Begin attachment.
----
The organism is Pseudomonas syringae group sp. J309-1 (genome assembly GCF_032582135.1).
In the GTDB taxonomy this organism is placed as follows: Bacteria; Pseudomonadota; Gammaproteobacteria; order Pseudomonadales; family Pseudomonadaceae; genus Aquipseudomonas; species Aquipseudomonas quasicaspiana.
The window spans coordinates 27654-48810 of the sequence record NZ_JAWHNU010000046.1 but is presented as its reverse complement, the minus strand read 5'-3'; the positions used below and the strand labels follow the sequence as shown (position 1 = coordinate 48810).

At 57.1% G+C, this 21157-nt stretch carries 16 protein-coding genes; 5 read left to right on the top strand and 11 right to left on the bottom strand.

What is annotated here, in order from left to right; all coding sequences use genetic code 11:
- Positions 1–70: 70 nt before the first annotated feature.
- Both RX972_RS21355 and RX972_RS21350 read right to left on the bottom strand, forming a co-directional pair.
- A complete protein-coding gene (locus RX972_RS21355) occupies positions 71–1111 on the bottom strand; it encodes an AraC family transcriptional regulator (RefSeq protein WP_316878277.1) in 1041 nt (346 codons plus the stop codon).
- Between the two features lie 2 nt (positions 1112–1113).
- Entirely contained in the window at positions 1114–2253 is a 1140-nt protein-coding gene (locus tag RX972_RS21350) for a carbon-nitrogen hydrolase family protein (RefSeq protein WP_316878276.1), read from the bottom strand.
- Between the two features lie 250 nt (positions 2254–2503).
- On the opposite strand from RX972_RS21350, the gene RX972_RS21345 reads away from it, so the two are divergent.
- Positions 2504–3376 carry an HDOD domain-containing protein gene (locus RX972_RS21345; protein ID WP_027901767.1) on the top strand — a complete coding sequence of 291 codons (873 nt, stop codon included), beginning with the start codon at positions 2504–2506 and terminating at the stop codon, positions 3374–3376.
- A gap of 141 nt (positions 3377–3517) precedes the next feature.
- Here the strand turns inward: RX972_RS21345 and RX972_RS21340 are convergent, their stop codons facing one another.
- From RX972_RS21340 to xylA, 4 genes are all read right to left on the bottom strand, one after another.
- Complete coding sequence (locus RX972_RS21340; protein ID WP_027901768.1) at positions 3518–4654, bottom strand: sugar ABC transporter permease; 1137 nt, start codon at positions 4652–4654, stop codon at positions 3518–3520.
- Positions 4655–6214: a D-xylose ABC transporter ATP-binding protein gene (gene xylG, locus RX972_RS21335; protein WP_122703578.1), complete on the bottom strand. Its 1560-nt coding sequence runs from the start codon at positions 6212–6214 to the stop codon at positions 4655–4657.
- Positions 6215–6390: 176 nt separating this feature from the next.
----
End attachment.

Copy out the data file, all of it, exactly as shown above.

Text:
The organism is Pseudomonas syringae group sp. J309-1 (genome assembly GCF_032582135.1).
In the GTDB taxonomy this organism is placed as follows: Bacteria; Pseudomonadota; Gammaproteobacteria; order Pseudomonadales; family Pseudomonadaceae; genus Aquipseudomonas; species Aquipseudomonas quasicaspiana.
The window spans coordinates 27654-48810 of the sequence record NZ_JAWHNU010000046.1 but is presented as its reverse complement, the minus strand read 5'-3'; the positions used below and the strand labels follow the sequence as shown (position 1 = coordinate 48810).

At 57.1% G+C, this 21157-nt stretch carries 16 protein-coding genes; 5 read left to right on the top strand and 11 right to left on the bottom strand.

What is annotated here, in order from left to right; all coding sequences use genetic code 11:
- Positions 1–70: 70 nt before the first annotated feature.
- Both RX972_RS21355 and RX972_RS21350 read right to left on the bottom strand, forming a co-directional pair.
- A complete protein-coding gene (locus RX972_RS21355) occupies positions 71–1111 on the bottom strand; it encodes an AraC family transcriptional regulator (RefSeq protein WP_316878277.1) in 1041 nt (346 codons plus the stop codon).
- Between the two features lie 2 nt (positions 1112–1113).
- Entirely contained in the window at positions 1114–2253 is a 1140-nt protein-coding gene (locus tag RX972_RS21350) for a carbon-nitrogen hydrolase family protein (RefSeq protein WP_316878276.1), read from the bottom strand.
- Between the two features lie 250 nt (positions 2254–2503).
- On the opposite strand from RX972_RS21350, the gene RX972_RS21345 reads away from it, so the two are divergent.
- Positions 2504–3376 carry an HDOD domain-containing protein gene (locus RX972_RS21345; protein ID WP_027901767.1) on the top strand — a complete coding sequence of 291 codons (873 nt, stop codon included), beginning with the start codon at positions 2504–2506 and terminating at the stop codon, positions 3374–3376.
- A gap of 141 nt (positions 3377–3517) precedes the next feature.
- Here the strand turns inward: RX972_RS21345 and RX972_RS21340 are convergent, their stop codons facing one another.
- From RX972_RS21340 to xylA, 4 genes are all read right to left on the bottom strand, one after another.
- Complete coding sequence (locus RX972_RS21340; protein ID WP_027901768.1) at positions 3518–4654, bottom strand: sugar ABC transporter permease; 1137 nt, start codon at positions 4652–4654, stop codon at positions 3518–3520.
- Positions 4655–6214: a D-xylose ABC transporter ATP-binding protein gene (gene xylG, locus RX972_RS21335; protein WP_122703578.1), complete on the bottom strand. Its 1560-nt coding sequence runs from the start codon at positions 6212–6214 to the stop codon at positions 4655–4657.
- Positions 6215–6390: 176 nt separating this feature from the next.